ICTs can also be used in committing the payroll fraud, which involves generating the false documents so that the victim companies can make a falsified disbursement. In the payroll frauds, perpetrators change the payroll records, which results in the victim organization making the excess payroll payments. The most prevalent forms of payroll fraud include the ghost employees and falsifying the reported working hours. Owing to the fact that the organizations use software applications in managing their payroll, they are vulnerable to manipulation by the fraudulent employees (Association of Certified Fraud Examiners 2007).

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ICTs are also being used in committing the skimming crimes, which involve stealing cash that is yet to be documented in an accounting system. According to Wells (2009), skimming takes place prior to documenting the receipt of the cash in the accounting records. As a result, it is also referred to as the off-book fraud, and is most prevalent in the accounts receivable and sales. The sales skimming involves an employee selling the products or services and collecting the payment from the customer although he or she refrains from recording the sale. In other words, the employee opts to pocket the funds obtained from the customer rather than submitting the money to the company. On the other hand, the account receivables skimming is somewhat difficult to hide as compared to the sales skimming since the payments to the accounts receivable are foreseen. In such a case, the perpetrators of this crime must focus on hiding the skimmed account receivables using some techniques such as the destruction of the transaction data, changing the account statements, lapping, and forcing the balances. In all the cases, the fraudsters use the organizations accounting software in concealing the committed fraud (Association of Certified Fraud Examiners 2007). For instance, the stolen funds could be transferred between customers through modifying the customer accounts, as well as transaction information in the database. In addition, the computer-savvy fraudsters can modify the programming algorithm underpinning the reproduction process, which allows them to hide any evidence associated with their crime without the need to change the transaction information. For instance, the manual ledge transactions can be used for transferring money between the accounts while, at the same time, reprogram the system in order to ensure that the manual transactions are not present in the companys monthly reports. Some perpetrators opt to steal the account statements of customers in order to make sure that the customers are unaware of any modifications in their accounts. The interceptions of customer account statements can also be done by changing the address of the customer in the companys billing system. In most cases, the perpetrators modify the addresses of customers in the billing system either the ones they can access or the undeliverable addresses in order to ensure that the statements are usually returned to the person committing the fraud (Brancik 2007).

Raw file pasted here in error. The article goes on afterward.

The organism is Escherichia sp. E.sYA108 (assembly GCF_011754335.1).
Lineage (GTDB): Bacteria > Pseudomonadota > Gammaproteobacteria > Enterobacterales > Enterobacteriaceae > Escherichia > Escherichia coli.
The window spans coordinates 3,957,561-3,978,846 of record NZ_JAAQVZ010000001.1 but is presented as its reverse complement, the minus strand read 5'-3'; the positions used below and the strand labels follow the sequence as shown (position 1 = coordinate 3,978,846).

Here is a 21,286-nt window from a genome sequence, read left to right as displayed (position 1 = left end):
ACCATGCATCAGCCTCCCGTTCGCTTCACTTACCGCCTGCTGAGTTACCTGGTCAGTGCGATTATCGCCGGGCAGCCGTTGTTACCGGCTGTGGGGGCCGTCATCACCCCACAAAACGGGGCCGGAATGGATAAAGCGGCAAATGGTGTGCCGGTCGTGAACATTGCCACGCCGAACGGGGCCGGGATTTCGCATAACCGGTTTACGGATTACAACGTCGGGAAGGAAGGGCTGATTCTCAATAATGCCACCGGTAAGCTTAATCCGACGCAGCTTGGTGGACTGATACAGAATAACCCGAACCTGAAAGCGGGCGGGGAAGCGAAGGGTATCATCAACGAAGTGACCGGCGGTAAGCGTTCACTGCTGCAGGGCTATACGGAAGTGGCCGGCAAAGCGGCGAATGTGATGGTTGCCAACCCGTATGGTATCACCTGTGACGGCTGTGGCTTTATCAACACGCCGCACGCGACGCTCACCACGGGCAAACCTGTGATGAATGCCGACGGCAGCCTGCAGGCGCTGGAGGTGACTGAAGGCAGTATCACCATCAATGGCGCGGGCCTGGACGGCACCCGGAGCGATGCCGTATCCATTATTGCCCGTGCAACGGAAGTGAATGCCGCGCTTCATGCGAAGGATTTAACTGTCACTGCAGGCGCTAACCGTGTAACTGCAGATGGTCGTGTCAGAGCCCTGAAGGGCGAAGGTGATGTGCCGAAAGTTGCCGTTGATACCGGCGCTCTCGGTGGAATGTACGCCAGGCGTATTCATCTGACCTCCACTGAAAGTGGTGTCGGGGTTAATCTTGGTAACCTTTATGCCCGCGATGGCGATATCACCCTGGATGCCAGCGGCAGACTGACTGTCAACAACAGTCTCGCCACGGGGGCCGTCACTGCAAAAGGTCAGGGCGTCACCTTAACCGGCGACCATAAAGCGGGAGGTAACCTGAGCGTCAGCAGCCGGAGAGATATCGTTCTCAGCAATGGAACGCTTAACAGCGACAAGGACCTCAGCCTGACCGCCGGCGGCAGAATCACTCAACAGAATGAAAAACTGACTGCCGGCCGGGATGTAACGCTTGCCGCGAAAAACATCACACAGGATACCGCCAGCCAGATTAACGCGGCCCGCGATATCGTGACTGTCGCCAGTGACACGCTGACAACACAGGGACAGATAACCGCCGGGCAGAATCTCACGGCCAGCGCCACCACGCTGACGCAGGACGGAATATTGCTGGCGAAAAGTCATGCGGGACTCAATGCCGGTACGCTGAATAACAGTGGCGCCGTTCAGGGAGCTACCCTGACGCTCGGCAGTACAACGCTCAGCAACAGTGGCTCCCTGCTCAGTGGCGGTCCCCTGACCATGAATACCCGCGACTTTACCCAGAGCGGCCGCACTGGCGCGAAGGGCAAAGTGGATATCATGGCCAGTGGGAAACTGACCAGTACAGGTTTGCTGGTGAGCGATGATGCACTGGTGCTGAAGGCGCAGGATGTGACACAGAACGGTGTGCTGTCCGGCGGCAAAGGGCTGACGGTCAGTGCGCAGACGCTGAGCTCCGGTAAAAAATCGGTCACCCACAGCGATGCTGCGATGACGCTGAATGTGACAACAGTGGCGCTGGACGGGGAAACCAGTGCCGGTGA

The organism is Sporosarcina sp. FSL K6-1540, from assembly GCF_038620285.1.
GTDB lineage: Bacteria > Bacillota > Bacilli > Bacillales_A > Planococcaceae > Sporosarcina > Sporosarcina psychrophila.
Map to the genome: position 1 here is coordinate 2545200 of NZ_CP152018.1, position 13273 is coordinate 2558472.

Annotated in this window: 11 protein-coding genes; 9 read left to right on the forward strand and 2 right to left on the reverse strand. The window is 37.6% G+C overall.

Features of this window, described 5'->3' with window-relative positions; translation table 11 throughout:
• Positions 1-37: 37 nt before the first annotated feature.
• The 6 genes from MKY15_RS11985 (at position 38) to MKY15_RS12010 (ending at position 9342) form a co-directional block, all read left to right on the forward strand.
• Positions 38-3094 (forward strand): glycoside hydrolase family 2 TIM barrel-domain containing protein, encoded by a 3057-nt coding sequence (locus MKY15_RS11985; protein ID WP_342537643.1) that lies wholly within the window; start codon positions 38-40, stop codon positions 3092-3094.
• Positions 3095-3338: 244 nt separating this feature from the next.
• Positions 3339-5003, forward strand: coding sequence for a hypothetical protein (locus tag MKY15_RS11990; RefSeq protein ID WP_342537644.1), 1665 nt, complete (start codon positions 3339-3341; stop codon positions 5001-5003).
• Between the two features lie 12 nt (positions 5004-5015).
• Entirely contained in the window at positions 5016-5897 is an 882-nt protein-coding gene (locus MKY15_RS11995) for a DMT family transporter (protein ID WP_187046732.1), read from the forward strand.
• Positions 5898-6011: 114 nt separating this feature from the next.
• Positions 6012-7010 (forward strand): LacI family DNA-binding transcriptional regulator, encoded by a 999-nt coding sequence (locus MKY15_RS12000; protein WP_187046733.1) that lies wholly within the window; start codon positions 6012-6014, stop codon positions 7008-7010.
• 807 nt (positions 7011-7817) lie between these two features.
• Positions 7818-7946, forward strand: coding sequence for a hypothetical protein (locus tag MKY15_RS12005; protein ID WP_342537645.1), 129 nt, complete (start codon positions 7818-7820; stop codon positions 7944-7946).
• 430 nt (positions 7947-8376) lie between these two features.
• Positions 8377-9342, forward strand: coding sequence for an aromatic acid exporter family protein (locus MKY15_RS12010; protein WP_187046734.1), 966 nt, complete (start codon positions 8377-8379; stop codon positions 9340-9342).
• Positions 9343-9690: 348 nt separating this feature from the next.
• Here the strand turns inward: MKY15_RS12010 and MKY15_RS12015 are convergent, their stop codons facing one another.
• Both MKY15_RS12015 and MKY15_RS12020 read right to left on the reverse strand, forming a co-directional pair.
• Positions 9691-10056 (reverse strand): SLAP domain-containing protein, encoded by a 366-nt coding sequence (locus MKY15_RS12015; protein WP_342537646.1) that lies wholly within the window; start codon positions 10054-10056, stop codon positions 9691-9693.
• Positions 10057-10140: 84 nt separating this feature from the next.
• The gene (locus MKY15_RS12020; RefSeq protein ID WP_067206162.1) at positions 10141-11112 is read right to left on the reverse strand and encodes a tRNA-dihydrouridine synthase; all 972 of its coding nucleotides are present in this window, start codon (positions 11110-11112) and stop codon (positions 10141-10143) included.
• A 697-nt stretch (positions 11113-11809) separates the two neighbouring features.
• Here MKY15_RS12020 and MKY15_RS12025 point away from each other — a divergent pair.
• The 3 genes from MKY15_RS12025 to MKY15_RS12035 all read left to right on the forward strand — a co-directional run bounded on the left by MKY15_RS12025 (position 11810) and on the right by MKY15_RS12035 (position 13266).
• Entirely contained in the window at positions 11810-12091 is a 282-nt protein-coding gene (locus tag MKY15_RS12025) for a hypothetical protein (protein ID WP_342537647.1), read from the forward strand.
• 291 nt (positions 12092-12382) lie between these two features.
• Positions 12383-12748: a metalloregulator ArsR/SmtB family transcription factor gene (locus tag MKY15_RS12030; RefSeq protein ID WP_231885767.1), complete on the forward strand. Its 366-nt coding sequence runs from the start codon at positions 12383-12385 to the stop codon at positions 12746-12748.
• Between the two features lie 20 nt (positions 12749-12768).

Conclusion

The advances in technology are likely to result in the increase in ICT-related white-collar crimes. ICTs have provided a new platform, through which the white-collar crimes can be committed. In South Africa, the white-collar crime is rampant owing to a significant proportion of employees engaging in the fraudulent acts. In addition, ICTs have facilitated the commission of various white-collar crimes, especially using the phishing emails, falsified invoicing schemes, expense reimbursement fraud, payroll fraud, and skimming crimes. Essentially, the conventional white-collar crimes have been adapted to make use of ICTs. Moreover, the ICT accessibility has increased the relative ease, with which these white-collar crimes are committed.